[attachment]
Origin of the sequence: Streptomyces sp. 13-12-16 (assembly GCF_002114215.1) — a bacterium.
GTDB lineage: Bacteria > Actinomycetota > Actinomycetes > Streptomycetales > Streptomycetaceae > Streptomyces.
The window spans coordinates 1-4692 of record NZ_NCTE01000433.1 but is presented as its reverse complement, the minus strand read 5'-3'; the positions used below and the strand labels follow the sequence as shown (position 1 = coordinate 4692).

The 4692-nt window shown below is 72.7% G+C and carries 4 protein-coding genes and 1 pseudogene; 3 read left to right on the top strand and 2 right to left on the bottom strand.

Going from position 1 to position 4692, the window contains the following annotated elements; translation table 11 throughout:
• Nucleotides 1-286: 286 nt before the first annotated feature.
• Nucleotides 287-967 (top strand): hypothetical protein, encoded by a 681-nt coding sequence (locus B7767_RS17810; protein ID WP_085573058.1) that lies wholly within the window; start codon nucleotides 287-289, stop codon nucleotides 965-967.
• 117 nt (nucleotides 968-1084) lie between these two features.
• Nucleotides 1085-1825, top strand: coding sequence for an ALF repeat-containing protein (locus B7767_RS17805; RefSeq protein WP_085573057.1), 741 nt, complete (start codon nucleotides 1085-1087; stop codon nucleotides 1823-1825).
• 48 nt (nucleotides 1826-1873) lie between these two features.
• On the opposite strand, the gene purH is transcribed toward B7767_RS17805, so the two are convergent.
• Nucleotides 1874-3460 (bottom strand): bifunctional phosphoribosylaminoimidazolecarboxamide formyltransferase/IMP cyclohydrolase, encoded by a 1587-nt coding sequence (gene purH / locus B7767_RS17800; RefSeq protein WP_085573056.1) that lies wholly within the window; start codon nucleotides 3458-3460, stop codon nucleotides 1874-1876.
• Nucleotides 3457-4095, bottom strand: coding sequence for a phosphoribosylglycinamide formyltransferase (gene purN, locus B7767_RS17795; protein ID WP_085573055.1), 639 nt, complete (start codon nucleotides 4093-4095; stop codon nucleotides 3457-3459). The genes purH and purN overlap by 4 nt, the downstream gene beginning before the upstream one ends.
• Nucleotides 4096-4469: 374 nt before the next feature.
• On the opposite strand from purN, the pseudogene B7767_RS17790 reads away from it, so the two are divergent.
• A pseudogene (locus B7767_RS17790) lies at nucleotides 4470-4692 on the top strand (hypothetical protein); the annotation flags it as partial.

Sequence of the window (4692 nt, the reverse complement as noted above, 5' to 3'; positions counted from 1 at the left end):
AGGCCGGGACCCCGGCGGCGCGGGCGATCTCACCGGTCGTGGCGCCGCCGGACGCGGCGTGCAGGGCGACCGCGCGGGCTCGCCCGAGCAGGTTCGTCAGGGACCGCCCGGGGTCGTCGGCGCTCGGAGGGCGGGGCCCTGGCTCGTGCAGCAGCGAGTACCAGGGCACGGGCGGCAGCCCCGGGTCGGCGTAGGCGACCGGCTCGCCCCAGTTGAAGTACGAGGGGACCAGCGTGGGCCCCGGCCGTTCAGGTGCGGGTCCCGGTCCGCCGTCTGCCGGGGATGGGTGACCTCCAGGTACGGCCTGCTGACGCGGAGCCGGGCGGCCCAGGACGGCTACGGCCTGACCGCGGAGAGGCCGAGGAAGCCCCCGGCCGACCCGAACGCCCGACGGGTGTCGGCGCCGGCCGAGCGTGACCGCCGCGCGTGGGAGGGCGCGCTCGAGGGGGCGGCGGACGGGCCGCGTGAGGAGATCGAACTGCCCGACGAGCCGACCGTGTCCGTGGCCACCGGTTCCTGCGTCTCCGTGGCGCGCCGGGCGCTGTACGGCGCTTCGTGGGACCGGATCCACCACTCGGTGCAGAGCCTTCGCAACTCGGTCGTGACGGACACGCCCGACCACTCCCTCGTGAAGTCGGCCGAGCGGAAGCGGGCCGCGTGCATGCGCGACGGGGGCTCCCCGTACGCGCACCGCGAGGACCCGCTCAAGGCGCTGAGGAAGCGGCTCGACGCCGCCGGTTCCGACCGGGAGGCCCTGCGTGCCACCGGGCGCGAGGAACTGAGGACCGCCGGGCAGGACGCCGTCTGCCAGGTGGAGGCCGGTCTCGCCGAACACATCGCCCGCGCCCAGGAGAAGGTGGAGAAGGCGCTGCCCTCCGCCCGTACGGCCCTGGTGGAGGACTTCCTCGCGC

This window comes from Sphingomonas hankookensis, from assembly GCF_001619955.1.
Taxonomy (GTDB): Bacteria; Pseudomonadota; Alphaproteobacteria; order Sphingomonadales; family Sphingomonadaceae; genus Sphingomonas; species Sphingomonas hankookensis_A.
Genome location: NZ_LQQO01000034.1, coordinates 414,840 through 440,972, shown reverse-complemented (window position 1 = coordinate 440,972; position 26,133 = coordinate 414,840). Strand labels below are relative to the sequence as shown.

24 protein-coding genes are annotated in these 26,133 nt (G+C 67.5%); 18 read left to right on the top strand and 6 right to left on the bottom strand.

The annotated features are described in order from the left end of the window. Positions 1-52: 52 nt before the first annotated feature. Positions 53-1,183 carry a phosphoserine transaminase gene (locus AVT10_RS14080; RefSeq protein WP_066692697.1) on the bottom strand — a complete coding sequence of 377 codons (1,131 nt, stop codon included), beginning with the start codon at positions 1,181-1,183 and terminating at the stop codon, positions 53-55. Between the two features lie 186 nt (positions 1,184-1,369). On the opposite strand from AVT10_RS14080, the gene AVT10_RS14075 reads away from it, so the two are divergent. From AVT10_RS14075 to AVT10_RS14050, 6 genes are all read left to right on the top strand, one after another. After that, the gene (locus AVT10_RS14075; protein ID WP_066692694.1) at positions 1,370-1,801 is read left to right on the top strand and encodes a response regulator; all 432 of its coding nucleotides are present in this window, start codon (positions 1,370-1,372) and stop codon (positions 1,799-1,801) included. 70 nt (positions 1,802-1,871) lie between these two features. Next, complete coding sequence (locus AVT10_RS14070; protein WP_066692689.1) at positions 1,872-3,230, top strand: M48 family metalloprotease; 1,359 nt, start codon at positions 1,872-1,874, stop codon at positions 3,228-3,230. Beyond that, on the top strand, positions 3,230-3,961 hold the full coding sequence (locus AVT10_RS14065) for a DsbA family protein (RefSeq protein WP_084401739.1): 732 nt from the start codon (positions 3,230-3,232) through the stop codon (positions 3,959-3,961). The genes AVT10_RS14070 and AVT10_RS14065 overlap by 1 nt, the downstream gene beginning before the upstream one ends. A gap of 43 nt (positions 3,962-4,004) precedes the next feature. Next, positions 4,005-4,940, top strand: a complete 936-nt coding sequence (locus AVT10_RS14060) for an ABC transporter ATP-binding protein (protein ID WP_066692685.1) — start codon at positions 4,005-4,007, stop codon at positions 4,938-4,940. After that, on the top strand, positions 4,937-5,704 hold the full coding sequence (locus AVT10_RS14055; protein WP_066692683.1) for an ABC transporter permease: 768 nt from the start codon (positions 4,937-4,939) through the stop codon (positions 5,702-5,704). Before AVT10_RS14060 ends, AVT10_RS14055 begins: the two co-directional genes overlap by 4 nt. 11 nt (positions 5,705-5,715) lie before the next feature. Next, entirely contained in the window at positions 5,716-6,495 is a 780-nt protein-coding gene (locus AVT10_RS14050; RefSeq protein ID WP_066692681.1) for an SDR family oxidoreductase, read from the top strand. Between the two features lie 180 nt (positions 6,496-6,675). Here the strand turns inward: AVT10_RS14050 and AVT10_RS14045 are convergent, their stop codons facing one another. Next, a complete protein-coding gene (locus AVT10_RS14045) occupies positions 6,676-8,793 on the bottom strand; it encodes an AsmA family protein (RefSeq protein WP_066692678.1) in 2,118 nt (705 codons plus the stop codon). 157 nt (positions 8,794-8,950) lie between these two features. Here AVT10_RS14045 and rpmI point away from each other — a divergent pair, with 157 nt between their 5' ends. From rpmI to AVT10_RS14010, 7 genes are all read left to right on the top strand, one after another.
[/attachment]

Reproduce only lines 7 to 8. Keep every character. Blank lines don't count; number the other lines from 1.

• Nucleotides 287-967 (top strand): hypothetical protein, encoded by a 681-nt coding sequence (locus B7767_RS17810; protein ID WP_085573058.1) that lies wholly within the window; start codon nucleotides 287-289, stop codon nucleotides 965-967.
• 117 nt (nucleotides 968-1084) lie between these two features.